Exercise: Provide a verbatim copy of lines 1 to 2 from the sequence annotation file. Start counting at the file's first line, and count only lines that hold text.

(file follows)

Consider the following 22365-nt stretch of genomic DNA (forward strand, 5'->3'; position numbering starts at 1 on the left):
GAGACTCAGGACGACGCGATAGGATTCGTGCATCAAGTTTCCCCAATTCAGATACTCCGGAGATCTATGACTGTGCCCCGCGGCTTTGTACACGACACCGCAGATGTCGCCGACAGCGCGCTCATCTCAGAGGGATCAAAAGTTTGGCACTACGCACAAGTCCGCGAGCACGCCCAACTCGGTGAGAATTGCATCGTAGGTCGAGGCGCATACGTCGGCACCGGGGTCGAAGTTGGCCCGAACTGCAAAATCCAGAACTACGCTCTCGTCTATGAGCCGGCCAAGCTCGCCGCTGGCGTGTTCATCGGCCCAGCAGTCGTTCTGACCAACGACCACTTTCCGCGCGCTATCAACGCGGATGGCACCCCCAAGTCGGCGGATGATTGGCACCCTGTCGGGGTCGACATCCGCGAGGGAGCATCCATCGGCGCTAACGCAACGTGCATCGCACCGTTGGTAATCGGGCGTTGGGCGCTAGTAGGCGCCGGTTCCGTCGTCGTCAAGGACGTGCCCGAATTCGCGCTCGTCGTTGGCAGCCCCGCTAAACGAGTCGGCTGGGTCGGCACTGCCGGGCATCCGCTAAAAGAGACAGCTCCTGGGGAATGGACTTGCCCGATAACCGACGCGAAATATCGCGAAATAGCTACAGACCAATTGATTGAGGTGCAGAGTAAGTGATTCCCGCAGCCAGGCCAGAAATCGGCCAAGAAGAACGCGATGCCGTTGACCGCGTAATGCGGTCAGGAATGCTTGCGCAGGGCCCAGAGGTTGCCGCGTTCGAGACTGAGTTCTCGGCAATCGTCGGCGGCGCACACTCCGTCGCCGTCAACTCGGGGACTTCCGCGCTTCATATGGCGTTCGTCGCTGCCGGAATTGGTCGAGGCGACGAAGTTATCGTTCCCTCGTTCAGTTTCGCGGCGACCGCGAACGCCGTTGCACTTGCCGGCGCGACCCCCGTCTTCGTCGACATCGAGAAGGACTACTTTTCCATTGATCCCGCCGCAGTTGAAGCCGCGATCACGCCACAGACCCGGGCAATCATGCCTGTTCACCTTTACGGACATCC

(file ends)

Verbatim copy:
Consider the following 22365-nt stretch of genomic DNA (forward strand, 5'->3'; position numbering starts at 1 on the left):
GAGACTCAGGACGACGCGATAGGATTCGTGCATCAAGTTTCCCCAATTCAGATACTCCGGAGATCTATGACTGTGCCCCGCGGCTTTGTACACGACACCGCAGATGTCGCCGACAGCGCGCTCATCTCAGAGGGATCAAAAGTTTGGCACTACGCACAAGTCCGCGAGCACGCCCAACTCGGTGAGAATTGCATCGTAGGTCGAGGCGCATACGTCGGCACCGGGGTCGAAGTTGGCCCGAACTGCAAAATCCAGAACTACGCTCTCGTCTATGAGCCGGCCAAGCTCGCCGCTGGCGTGTTCATCGGCCCAGCAGTCGTTCTGACCAACGACCACTTTCCGCGCGCTATCAACGCGGATGGCACCCCCAAGTCGGCGGATGATTGGCACCCTGTCGGGGTCGACATCCGCGAGGGAGCATCCATCGGCGCTAACGCAACGTGCATCGCACCGTTGGTAATCGGGCGTTGGGCGCTAGTAGGCGCCGGTTCCGTCGTCGTCAAGGACGTGCCCGAATTCGCGCTCGTCGTTGGCAGCCCCGCTAAACGAGTCGGCTGGGTCGGCACTGCCGGGCATCCGCTAAAAGAGACAGCTCCTGGGGAATGGACTTGCCCGATAACCGACGCGAAATATCGCGAAATAGCTACAGACCAATTGATTGAGGTGCAGAGTAAGTGATTCCCGCAGCCAGGCCAGAAATCGGCCAAGAAGAACGCGATGCCGTTGACCGCGTAATGCGGTCAGGAATGCTTGCGCAGGGCCCAGAGGTTGCCGCGTTCGAGACTGAGTTCTCGGCAATCGTCGGCGGCGCACACTCCGTCGCCGTCAACTCGGGGACTTCCGCGCTTCATATGGCGTTCGTCGCTGCCGGAATTGGTCGAGGCGACGAAGTTATCGTTCCCTCGTTCAGTTTCGCGGCGACCGCGAACGCCGTTGCACTTGCCGGCGCGACCCCCGTCTTCGTCGACATCGAGAAGGACTACTTTTCCATTGATCCCGCCGCAGTTGAAGCCGCGATCACGCCACAGACCCGGGCAATCATGCCTGTTCACCTTTACGGACATCC